Photo: The Griffith Park Observatory overlooking Los Angeles. The city’s drive to plant trees offers lessons for the global trillion trees campaign that is now underway.
Since the Word Economic Forum (WEF) announced its global trillion trees effort earlier this year, the movement has appeared to gain steam — and the recent California wildfires, along with Hurricane Laura, certainly helped raise some awareness about the need for investing in tree canopy here in the U.S.
Several months after WEF’s 1t.org launched, several U.S. companies, nonprofit groups and cities have pledged to do what they can to help with this ambitious tree-planting effort on this side of the pond.
Companies that have announced they are now part of this trillion trees campaign include Clif Bar, HP, Mastercard and Microsoft. Various civic groups including those located in Boise, Dallas, Detroit and Tucson say they are also on board. And the nonprofit component is an eclectic group with such names on the roster including the American Forest Foundation, EcoSikh and the Evangelical Environmental Network. The bottom line: It’s pretty hard to disagree about trees.
One company that’s working within this group is Timberland. That should not be a surprise — the outdoor clothing and gear brand has sported a tree on its logo for almost a half-century, long before such stands were en vogue. The company has positioned tree-planting as an important part of its supply chain work, whether it’s to help revive the cotton industry in Haiti or invest in green spaces across U.S. urban areas.
Speaking at last year’s 3BL Forum, Atlanta McIlwraith, Timberland’s senior manager of community engagement and communication, described the company’s ongoing tree-planting and sustainability campaigns as “a call-to-action to engage people in small, everyday actions that make a difference and help create a greener world. The small actions add up, and as many people do small actions, you get a movement—and it is movements that change the world."
Timberland, which says it has planted 10.7 million trees across the globe since 2001, announced last week that it will partner with 1t.org by working with various groups to plant 50 million trees by mid-decade.
This trillion trees announcement may at first seem unreachable and even smack of a slick public relations move. But the figure isn’t entirely ridiculous once a little math is done. The U.S. holds about 6 percent of the world’s land mass, so the quick answer is that those 1 trillion trees in theory could be distributed easily across the globe. Of course, some regions of the world would score more trees while others are inhospitable to tree-planting efforts, period.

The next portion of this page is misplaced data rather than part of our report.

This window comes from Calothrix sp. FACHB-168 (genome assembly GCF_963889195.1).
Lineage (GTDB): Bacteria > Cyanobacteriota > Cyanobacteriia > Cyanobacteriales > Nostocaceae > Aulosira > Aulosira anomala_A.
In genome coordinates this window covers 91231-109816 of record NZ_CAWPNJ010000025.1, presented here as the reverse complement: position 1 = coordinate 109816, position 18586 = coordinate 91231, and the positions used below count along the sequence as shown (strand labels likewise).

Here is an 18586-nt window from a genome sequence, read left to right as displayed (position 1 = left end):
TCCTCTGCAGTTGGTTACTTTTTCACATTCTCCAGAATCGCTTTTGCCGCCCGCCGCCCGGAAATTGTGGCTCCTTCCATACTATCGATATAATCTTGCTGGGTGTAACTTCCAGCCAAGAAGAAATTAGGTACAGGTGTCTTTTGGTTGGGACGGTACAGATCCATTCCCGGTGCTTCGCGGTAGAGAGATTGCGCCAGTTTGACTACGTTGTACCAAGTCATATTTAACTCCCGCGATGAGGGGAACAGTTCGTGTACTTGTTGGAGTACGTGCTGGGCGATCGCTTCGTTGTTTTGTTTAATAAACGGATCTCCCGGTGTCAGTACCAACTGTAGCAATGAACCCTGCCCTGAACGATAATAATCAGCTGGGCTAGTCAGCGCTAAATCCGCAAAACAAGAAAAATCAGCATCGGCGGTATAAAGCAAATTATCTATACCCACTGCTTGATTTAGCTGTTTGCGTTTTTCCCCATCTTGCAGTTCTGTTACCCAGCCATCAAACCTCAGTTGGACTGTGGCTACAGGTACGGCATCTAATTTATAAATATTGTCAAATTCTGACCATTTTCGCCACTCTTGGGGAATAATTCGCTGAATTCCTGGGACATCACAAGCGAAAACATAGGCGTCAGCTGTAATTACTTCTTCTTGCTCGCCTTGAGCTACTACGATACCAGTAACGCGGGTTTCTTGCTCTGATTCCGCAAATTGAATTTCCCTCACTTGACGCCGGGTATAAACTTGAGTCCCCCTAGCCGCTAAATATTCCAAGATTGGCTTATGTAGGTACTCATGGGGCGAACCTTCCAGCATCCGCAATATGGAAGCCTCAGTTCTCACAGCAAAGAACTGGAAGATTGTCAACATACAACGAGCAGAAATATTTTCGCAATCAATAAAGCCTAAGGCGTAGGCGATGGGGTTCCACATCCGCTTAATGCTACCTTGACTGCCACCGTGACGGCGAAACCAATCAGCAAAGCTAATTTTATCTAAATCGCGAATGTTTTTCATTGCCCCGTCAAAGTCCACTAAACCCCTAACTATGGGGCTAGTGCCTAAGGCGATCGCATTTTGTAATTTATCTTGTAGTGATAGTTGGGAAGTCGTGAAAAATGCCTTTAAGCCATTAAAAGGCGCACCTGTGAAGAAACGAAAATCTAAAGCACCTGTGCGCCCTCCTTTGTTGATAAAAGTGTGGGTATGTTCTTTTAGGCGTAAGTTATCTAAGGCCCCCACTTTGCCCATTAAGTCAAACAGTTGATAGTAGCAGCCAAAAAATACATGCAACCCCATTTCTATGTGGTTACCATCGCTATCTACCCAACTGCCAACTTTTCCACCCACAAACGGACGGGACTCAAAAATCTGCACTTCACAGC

Such an effort could certainly be worthwhile. The World Resources Institute (WRI), for example, concluded earlier this year that 60 billion trees could be planted across the U.S. without leaving any negative impact on the nation’s food supply. The results, according to WRI, include the potential savings of up to 540 million tons of carbon dioxide that would otherwise end up in the atmosphere, or enough to negate the emissions generated by the entire U.S. agriculture industry.
For such a plan to succeed, however, there needs to be a massive amount of cooperation between all sectors, or as the business world loves to say, “collaboration.” And therein comes a warning from Southern California.
Los Angeles offers a microcosm of a lesson in how difficult it is to match works with outcomes, especially when it comes to planting a trillion trees. When former Los Angeles Mayor Antonio Villaraigosa headed the city over a decade ago, one of his goals was to plant a million trees across the city that’s home to 4 million people. It seemed easy enough; residents could show up at one of the city's tree distribution sites and take home up to seven trees at no cost.
But as Villaraigosa’s tenure as mayor ended, the Los Angeles Times reported the campaign “more or less” fell short. Estimates suggested that goal fell short by 60 percent, but a piece of the puzzle was that no systems were in place to track the trees once they were taken from schools, parks or other sites where the city distributed them. A decade later, one report suggested the city’s total tree canopy didn’t budge much, if at all. The good news is that such tree planting programs are still available in LA, but the Times editorial suggested more emphasis should be put on the long-term care of trees, “with less emphasis on some alpine-high number and more on raising awareness about what an owner must do to maintain a tree.”
Image credit: Joel Muniz/Unsplash
Leon Kaye has written for 3p since 2010 and become executive editor in 2018. His previous work includes writing for the Guardian as well as other online and print publications. In addition, he's worked in sales executive roles within technology and financial research companies, as well as for a public relations firm, for which he consulted with one of the globe’s leading sustainability initiatives. Currently living in Central California, he’s traveled to 70-plus countries and has lived and worked in South Korea, the United Arab Emirates and Uruguay.
Leon’s an alum of Fresno State, the University of Maryland, Baltimore County and the University of Southern California's Marshall Business School. He enjoys traveling abroad as well as exploring California’s Central Coast and the Sierra Nevadas.